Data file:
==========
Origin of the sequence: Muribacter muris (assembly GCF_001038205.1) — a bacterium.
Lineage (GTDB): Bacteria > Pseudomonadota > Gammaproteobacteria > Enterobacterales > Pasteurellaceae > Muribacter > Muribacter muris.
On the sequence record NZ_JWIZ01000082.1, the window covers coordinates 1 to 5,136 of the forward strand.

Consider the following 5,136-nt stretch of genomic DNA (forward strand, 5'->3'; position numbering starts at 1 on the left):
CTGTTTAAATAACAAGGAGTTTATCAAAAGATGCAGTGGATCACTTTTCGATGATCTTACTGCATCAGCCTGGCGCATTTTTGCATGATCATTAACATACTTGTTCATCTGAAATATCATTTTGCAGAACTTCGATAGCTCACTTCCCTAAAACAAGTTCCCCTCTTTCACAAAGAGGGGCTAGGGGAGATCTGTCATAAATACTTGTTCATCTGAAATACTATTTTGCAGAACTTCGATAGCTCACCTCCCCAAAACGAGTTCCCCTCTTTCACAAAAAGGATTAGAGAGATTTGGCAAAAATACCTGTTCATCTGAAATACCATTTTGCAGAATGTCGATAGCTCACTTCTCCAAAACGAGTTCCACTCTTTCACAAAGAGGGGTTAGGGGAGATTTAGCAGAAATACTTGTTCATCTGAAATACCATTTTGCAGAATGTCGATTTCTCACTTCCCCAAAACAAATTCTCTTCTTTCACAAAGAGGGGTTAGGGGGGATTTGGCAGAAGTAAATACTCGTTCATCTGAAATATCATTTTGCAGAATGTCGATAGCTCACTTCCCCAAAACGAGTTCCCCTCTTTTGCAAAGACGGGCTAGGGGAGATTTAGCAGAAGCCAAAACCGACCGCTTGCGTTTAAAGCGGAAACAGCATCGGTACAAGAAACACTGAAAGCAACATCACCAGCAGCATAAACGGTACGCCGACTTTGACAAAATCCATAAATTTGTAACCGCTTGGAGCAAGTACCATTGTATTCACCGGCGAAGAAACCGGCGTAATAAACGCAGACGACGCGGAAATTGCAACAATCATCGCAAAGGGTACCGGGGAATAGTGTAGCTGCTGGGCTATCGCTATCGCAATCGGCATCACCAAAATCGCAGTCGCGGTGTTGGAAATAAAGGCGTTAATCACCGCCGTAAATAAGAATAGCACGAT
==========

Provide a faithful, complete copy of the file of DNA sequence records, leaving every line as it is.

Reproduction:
Origin of the sequence: Muribacter muris (assembly GCF_001038205.1) — a bacterium.
Lineage (GTDB): Bacteria > Pseudomonadota > Gammaproteobacteria > Enterobacterales > Pasteurellaceae > Muribacter > Muribacter muris.
On the sequence record NZ_JWIZ01000082.1, the window covers coordinates 1 to 5,136 of the forward strand.

Consider the following 5,136-nt stretch of genomic DNA (forward strand, 5'->3'; position numbering starts at 1 on the left):
CTGTTTAAATAACAAGGAGTTTATCAAAAGATGCAGTGGATCACTTTTCGATGATCTTACTGCATCAGCCTGGCGCATTTTTGCATGATCATTAACATACTTGTTCATCTGAAATATCATTTTGCAGAACTTCGATAGCTCACTTCCCTAAAACAAGTTCCCCTCTTTCACAAAGAGGGGCTAGGGGAGATCTGTCATAAATACTTGTTCATCTGAAATACTATTTTGCAGAACTTCGATAGCTCACCTCCCCAAAACGAGTTCCCCTCTTTCACAAAAAGGATTAGAGAGATTTGGCAAAAATACCTGTTCATCTGAAATACCATTTTGCAGAATGTCGATAGCTCACTTCTCCAAAACGAGTTCCACTCTTTCACAAAGAGGGGTTAGGGGAGATTTAGCAGAAATACTTGTTCATCTGAAATACCATTTTGCAGAATGTCGATTTCTCACTTCCCCAAAACAAATTCTCTTCTTTCACAAAGAGGGGTTAGGGGGGATTTGGCAGAAGTAAATACTCGTTCATCTGAAATATCATTTTGCAGAATGTCGATAGCTCACTTCCCCAAAACGAGTTCCCCTCTTTTGCAAAGACGGGCTAGGGGAGATTTAGCAGAAGCCAAAACCGACCGCTTGCGTTTAAAGCGGAAACAGCATCGGTACAAGAAACACTGAAAGCAACATCACCAGCAGCATAAACGGTACGCCGACTTTGACAAAATCCATAAATTTGTAACCGCTTGGAGCAAGTACCATTGTATTCACCGGCGAAGAAACCGGCGTAATAAACGCAGACGACGCGGAAATTGCAACAATCATCGCAAAGGGTACCGGGGAATAGTGTAGCTGCTGGGCTATCGCTATCGCAATCGGCATCACCAAAATCGCAGTCGCGGTGTTGGAAATAAAGGCGTTAATCACCGCCGTAAATAAGAATAGCACGAT